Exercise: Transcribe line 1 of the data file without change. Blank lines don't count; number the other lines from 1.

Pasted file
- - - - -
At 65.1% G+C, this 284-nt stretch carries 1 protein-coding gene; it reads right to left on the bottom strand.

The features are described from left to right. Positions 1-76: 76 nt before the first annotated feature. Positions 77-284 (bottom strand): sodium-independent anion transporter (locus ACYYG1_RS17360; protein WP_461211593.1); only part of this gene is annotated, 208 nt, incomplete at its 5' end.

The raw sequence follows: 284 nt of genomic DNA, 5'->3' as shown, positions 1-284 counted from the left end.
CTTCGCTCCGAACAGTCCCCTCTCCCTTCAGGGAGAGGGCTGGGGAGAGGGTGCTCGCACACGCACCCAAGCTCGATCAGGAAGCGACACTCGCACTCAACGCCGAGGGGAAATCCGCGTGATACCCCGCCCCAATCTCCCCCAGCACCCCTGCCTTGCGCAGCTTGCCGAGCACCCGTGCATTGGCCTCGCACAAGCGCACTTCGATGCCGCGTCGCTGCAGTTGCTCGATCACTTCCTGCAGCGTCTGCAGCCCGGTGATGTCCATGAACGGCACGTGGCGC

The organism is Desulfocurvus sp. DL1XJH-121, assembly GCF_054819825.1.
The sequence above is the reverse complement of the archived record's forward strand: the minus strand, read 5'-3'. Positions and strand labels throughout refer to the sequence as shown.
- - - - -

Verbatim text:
At 65.1% G+C, this 284-nt stretch carries 1 protein-coding gene; it reads right to left on the bottom strand.